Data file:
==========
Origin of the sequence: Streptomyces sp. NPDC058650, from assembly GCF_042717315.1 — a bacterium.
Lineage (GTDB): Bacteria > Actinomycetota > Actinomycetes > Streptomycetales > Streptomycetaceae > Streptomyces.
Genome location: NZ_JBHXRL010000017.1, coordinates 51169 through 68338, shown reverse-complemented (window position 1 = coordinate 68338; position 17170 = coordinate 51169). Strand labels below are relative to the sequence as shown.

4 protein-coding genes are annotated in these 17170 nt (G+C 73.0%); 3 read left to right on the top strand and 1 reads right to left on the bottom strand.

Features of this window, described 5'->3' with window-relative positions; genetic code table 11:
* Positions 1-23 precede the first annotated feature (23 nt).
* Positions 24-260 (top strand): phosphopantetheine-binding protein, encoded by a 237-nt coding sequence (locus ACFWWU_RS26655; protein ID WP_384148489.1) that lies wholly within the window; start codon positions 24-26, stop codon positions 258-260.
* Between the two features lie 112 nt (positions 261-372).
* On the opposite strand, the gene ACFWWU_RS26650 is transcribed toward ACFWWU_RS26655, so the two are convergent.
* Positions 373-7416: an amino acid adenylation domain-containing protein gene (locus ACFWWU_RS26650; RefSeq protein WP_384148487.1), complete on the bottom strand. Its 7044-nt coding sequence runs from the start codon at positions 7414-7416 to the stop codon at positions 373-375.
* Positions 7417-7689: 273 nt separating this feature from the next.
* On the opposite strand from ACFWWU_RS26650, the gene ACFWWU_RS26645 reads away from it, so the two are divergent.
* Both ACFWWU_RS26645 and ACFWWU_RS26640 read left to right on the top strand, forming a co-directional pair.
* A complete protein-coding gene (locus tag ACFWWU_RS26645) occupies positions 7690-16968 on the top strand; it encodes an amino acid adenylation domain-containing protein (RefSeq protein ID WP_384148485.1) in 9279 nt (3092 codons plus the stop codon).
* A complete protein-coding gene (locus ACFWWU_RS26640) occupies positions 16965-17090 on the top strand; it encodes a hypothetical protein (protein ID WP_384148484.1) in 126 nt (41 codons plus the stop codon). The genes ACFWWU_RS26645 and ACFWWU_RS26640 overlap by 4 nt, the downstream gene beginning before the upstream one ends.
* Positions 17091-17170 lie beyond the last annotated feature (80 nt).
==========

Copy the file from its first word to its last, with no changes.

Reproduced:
Origin of the sequence: Streptomyces sp. NPDC058650, from assembly GCF_042717315.1 — a bacterium.
Lineage (GTDB): Bacteria > Actinomycetota > Actinomycetes > Streptomycetales > Streptomycetaceae > Streptomyces.
Genome location: NZ_JBHXRL010000017.1, coordinates 51169 through 68338, shown reverse-complemented (window position 1 = coordinate 68338; position 17170 = coordinate 51169). Strand labels below are relative to the sequence as shown.

4 protein-coding genes are annotated in these 17170 nt (G+C 73.0%); 3 read left to right on the top strand and 1 reads right to left on the bottom strand.

Features of this window, described 5'->3' with window-relative positions; genetic code table 11:
* Positions 1-23 precede the first annotated feature (23 nt).
* Positions 24-260 (top strand): phosphopantetheine-binding protein, encoded by a 237-nt coding sequence (locus ACFWWU_RS26655; protein ID WP_384148489.1) that lies wholly within the window; start codon positions 24-26, stop codon positions 258-260.
* Between the two features lie 112 nt (positions 261-372).
* On the opposite strand, the gene ACFWWU_RS26650 is transcribed toward ACFWWU_RS26655, so the two are convergent.
* Positions 373-7416: an amino acid adenylation domain-containing protein gene (locus ACFWWU_RS26650; RefSeq protein WP_384148487.1), complete on the bottom strand. Its 7044-nt coding sequence runs from the start codon at positions 7414-7416 to the stop codon at positions 373-375.
* Positions 7417-7689: 273 nt separating this feature from the next.
* On the opposite strand from ACFWWU_RS26650, the gene ACFWWU_RS26645 reads away from it, so the two are divergent.
* Both ACFWWU_RS26645 and ACFWWU_RS26640 read left to right on the top strand, forming a co-directional pair.
* A complete protein-coding gene (locus tag ACFWWU_RS26645) occupies positions 7690-16968 on the top strand; it encodes an amino acid adenylation domain-containing protein (RefSeq protein ID WP_384148485.1) in 9279 nt (3092 codons plus the stop codon).
* A complete protein-coding gene (locus ACFWWU_RS26640) occupies positions 16965-17090 on the top strand; it encodes a hypothetical protein (protein ID WP_384148484.1) in 126 nt (41 codons plus the stop codon). The genes ACFWWU_RS26645 and ACFWWU_RS26640 overlap by 4 nt, the downstream gene beginning before the upstream one ends.
* Positions 17091-17170 lie beyond the last annotated feature (80 nt).